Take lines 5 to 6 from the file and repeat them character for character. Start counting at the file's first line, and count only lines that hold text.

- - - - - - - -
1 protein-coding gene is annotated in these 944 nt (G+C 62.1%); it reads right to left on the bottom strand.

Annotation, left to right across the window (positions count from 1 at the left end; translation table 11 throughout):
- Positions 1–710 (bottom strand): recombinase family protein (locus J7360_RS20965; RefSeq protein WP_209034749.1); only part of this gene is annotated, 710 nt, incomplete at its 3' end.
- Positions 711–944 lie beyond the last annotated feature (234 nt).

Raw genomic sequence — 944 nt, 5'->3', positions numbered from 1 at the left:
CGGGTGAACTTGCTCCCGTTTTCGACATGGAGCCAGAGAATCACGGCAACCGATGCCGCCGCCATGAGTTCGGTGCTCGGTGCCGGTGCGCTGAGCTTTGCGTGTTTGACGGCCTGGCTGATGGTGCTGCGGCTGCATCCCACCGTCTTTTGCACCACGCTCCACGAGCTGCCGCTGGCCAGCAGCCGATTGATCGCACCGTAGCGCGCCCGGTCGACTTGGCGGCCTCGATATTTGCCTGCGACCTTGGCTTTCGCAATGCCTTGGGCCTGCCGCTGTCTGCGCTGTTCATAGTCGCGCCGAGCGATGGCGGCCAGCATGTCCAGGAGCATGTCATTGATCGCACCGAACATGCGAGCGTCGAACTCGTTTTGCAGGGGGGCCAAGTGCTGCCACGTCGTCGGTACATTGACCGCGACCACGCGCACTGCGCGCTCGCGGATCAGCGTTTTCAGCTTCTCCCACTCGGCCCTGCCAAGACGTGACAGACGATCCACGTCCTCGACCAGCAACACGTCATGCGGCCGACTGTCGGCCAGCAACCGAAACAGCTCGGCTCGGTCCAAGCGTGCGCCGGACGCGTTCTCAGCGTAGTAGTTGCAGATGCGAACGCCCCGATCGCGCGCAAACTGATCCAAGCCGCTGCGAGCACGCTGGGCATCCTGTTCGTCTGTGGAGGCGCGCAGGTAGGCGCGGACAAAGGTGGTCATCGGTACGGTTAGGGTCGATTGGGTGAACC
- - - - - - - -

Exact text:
Raw genomic sequence — 944 nt, 5'->3', positions numbered from 1 at the left:
CGGGTGAACTTGCTCCCGTTTTCGACATGGAGCCAGAGAATCACGGCAACCGATGCCGCCGCCATGAGTTCGGTGCTCGGTGCCGGTGCGCTGAGCTTTGCGTGTTTGACGGCCTGGCTGATGGTGCTGCGGCTGCATCCCACCGTCTTTTGCACCACGCTCCACGAGCTGCCGCTGGCCAGCAGCCGATTGATCGCACCGTAGCGCGCCCGGTCGACTTGGCGGCCTCGATATTTGCCTGCGACCTTGGCTTTCGCAATGCCTTGGGCCTGCCGCTGTCTGCGCTGTTCATAGTCGCGCCGAGCGATGGCGGCCAGCATGTCCAGGAGCATGTCATTGATCGCACCGAACATGCGAGCGTCGAACTCGTTTTGCAGGGGGGCCAAGTGCTGCCACGTCGTCGGTACATTGACCGCGACCACGCGCACTGCGCGCTCGCGGATCAGCGTTTTCAGCTTCTCCCACTCGGCCCTGCCAAGACGTGACAGACGATCCACGTCCTCGACCAGCAACACGTCATGCGGCCGACTGTCGGCCAGCAACCGAAACAGCTCGGCTCGGTCCAAGCGTGCGCCGGACGCGTTCTCAGCGTAGTAGTTGCAGATGCGAACGCCCCGATCGCGCGCAAACTGATCCAAGCCGCTGCGAGCACGCTGGGCATCCTGTTCGTCTGTGGAGGCGCGCAGGTAGGCGCGGACAAAGGTGGTCATCGGTACGGTTAGGGTCGATTGGGTGAACC